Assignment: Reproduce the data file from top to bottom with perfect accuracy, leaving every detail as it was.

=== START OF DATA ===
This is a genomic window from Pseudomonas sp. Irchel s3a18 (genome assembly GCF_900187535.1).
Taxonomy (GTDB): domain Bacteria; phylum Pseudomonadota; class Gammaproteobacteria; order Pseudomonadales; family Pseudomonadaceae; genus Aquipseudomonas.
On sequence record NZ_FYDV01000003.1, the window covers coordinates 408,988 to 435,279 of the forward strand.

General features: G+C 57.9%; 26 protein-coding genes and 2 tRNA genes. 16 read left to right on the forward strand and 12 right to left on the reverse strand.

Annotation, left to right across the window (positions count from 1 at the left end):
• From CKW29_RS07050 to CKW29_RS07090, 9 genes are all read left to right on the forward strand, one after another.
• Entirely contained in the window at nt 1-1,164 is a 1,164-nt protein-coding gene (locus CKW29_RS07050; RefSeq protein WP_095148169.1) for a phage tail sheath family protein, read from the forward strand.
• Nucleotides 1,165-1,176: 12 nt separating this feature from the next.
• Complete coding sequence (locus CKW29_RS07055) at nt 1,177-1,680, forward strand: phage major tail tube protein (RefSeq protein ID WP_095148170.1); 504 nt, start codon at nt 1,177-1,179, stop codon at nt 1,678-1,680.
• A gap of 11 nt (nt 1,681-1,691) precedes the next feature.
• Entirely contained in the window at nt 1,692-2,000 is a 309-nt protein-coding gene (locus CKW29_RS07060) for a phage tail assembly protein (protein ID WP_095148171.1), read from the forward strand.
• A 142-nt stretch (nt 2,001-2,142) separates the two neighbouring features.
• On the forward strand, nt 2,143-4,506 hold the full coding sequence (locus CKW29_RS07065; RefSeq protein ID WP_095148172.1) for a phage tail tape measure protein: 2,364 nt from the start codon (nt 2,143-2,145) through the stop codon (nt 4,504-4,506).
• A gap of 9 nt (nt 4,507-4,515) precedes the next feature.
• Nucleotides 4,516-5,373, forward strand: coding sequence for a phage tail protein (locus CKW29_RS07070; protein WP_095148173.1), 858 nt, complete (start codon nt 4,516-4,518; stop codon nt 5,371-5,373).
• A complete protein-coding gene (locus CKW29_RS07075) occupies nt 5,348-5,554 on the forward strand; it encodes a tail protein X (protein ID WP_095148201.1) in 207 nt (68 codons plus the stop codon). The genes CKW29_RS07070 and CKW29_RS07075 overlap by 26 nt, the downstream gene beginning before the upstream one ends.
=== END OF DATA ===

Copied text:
This is a genomic window from Pseudomonas sp. Irchel s3a18 (genome assembly GCF_900187535.1).
Taxonomy (GTDB): domain Bacteria; phylum Pseudomonadota; class Gammaproteobacteria; order Pseudomonadales; family Pseudomonadaceae; genus Aquipseudomonas.
On sequence record NZ_FYDV01000003.1, the window covers coordinates 408,988 to 435,279 of the forward strand.

General features: G+C 57.9%; 26 protein-coding genes and 2 tRNA genes. 16 read left to right on the forward strand and 12 right to left on the reverse strand.

Annotation, left to right across the window (positions count from 1 at the left end):
• From CKW29_RS07050 to CKW29_RS07090, 9 genes are all read left to right on the forward strand, one after another.
• Entirely contained in the window at nt 1-1,164 is a 1,164-nt protein-coding gene (locus CKW29_RS07050; RefSeq protein WP_095148169.1) for a phage tail sheath family protein, read from the forward strand.
• Nucleotides 1,165-1,176: 12 nt separating this feature from the next.
• Complete coding sequence (locus CKW29_RS07055) at nt 1,177-1,680, forward strand: phage major tail tube protein (RefSeq protein ID WP_095148170.1); 504 nt, start codon at nt 1,177-1,179, stop codon at nt 1,678-1,680.
• A gap of 11 nt (nt 1,681-1,691) precedes the next feature.
• Entirely contained in the window at nt 1,692-2,000 is a 309-nt protein-coding gene (locus CKW29_RS07060) for a phage tail assembly protein (protein ID WP_095148171.1), read from the forward strand.
• A 142-nt stretch (nt 2,001-2,142) separates the two neighbouring features.
• On the forward strand, nt 2,143-4,506 hold the full coding sequence (locus CKW29_RS07065; RefSeq protein ID WP_095148172.1) for a phage tail tape measure protein: 2,364 nt from the start codon (nt 2,143-2,145) through the stop codon (nt 4,504-4,506).
• A gap of 9 nt (nt 4,507-4,515) precedes the next feature.
• Nucleotides 4,516-5,373, forward strand: coding sequence for a phage tail protein (locus CKW29_RS07070; protein WP_095148173.1), 858 nt, complete (start codon nt 4,516-4,518; stop codon nt 5,371-5,373).
• A complete protein-coding gene (locus CKW29_RS07075) occupies nt 5,348-5,554 on the forward strand; it encodes a tail protein X (protein ID WP_095148201.1) in 207 nt (68 codons plus the stop codon). The genes CKW29_RS07070 and CKW29_RS07075 overlap by 26 nt, the downstream gene beginning before the upstream one ends.